During the keynote, Game Center was briefly described as a social gaming platform for your iOS device where you’d be able to connect with friends to play games and challenge them for the top spots on the leaderboards. It was expected that Game Center would be one of the features bundled with the rollover to iOS 4.0.
Once 4.0 was released, Game Center was missing. The following smaller updates, 4.0.1 and 4.0.2, were also without the social gaming platform and left us wondering when this feature would see the light of day.
Finally, at Apple’s iPod and Apple TV September 1st keynote, the announcement of iOS 4.1 was detailed and set to release the following week and would to include Game Center - and it did.
So what is Game Center all about?
Once you update to 4.1, Game Center finds itself a home on the lower right hand corner of your main home screen, relocating what was there out of the way
Upon launching it, you are prompted to set up a profile with Game Center by linking a contact email to go with your Apple ID as well as picking out a username. Your username will be used for friends to find you and for leaderboards.You will have to confirm the signup via an email sent to the email address you linked to the Apple ID.
The aesthetic of the app reflects that of a game room. The background resembles green felt and is accented by a wood trim, like a pool table or cards table. There are carnival-esque accents like banners, and some of the fonts and colors to help build a game room atmosphere.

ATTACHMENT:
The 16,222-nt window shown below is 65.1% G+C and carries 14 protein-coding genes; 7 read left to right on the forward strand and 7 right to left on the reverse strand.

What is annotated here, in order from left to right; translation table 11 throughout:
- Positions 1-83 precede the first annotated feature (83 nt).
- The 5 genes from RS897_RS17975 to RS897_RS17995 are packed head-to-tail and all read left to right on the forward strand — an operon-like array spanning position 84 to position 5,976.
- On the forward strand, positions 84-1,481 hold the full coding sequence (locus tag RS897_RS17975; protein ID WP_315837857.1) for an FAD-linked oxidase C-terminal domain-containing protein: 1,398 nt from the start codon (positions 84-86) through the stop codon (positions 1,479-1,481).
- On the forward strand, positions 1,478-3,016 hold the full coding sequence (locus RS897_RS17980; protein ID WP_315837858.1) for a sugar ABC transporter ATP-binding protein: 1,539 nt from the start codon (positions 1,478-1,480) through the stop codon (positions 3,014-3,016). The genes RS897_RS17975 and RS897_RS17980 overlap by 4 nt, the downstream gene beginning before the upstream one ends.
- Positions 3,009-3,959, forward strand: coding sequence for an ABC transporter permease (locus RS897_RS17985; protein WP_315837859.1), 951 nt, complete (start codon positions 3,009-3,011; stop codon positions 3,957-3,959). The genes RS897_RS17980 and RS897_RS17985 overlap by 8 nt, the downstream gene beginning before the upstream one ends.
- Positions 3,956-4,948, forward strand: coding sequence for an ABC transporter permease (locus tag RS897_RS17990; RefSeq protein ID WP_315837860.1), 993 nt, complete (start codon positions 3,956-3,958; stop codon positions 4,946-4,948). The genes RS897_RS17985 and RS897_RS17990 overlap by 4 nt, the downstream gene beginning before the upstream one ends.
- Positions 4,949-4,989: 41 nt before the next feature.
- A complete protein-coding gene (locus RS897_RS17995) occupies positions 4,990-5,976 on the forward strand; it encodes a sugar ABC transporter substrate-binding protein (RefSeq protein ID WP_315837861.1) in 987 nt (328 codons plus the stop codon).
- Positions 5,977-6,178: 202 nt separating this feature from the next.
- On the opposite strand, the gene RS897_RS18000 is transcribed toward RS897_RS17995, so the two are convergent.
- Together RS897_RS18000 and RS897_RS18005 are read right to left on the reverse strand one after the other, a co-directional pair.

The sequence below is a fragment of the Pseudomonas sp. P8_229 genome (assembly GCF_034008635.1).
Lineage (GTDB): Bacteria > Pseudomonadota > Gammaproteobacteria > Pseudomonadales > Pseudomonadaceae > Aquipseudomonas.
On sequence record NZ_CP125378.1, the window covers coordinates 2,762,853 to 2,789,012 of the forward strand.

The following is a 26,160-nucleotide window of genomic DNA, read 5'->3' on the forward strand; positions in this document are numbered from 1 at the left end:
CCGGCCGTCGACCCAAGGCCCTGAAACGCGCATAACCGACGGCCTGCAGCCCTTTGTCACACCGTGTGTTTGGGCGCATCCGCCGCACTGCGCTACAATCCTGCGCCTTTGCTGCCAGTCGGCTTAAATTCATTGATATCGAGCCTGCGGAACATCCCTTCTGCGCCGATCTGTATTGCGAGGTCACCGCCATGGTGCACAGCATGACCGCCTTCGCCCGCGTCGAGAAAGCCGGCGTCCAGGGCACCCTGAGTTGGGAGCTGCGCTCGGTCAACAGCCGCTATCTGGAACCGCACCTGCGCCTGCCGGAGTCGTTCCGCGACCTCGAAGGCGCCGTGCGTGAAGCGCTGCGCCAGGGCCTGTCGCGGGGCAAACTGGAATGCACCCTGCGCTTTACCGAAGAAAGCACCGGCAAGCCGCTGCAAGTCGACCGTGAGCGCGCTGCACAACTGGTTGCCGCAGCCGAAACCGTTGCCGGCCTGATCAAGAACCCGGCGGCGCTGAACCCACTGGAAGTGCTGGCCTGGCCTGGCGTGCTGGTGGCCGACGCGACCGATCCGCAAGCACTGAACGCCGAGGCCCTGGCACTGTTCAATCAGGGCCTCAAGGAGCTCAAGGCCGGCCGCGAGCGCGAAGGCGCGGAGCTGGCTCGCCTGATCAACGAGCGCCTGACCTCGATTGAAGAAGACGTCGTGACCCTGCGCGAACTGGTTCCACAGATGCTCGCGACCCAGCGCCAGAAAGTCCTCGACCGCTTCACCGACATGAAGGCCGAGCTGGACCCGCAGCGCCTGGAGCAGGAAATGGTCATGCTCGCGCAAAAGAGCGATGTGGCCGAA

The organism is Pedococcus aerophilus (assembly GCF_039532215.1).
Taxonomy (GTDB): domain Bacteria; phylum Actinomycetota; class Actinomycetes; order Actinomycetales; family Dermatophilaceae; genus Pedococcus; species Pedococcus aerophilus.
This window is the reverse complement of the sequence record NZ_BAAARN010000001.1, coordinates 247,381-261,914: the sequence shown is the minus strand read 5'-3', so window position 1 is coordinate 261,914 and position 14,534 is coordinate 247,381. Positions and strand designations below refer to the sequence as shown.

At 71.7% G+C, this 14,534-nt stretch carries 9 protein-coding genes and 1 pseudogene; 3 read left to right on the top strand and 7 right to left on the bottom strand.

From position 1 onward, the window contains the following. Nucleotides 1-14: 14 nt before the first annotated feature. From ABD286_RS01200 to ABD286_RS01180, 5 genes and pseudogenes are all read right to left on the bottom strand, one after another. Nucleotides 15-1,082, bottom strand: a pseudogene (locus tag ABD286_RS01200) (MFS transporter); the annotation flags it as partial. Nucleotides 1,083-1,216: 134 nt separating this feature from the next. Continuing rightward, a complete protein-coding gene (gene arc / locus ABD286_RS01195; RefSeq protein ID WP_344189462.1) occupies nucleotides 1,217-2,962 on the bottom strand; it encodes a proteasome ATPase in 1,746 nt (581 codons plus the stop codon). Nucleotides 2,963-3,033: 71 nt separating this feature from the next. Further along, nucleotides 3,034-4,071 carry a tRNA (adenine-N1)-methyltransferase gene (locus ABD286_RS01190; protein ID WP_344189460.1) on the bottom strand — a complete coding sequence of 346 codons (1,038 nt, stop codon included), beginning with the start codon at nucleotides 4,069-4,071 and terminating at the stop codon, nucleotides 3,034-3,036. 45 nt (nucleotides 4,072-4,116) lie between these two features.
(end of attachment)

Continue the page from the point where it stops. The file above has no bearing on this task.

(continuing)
On the bottom, there are four menu icons to navigate through Game Center: Me, Friends, Games, and Requests.
The "Me" page this is your profile/info screen, listing how many friends you’re connected to, how many Game Center games you have, and number of achievements you’ve acquired. You can also set your status from this screen to broadcast to your friends. Below the status bar is which account you are signed in to, and by clicking on that you can sign out and sign in to other accounts.
On the "Friends" page, each friend is listed with their status and last game played. Tapping on your friends name will bring you to their page, similar your “Me” page, that lists their friend count, number of games, achievements as well as detailing which games are in their library and which ones you share in common. Tapping on the game you have in common will bring you to the Game Center page for the game detailing how you stand against the friends page you are in. If it's a game you haven't downloaded, tapping on it will bring you to the app store. You can also add friends, remove friends or report a problem from this screen.
The "Games" screen is what you'd imagine - a list of games you own that support Game Center, as well as a link to the Game Center app store page. Each game is subtitled with how many achievements you've earned and where you rank on the global leaderboard.
The "Requests" menu is predictable as well, as it's simply a page that lists any friend requests that are awaiting your approval. Like the "Friends" menu, you can also add friends from this screen.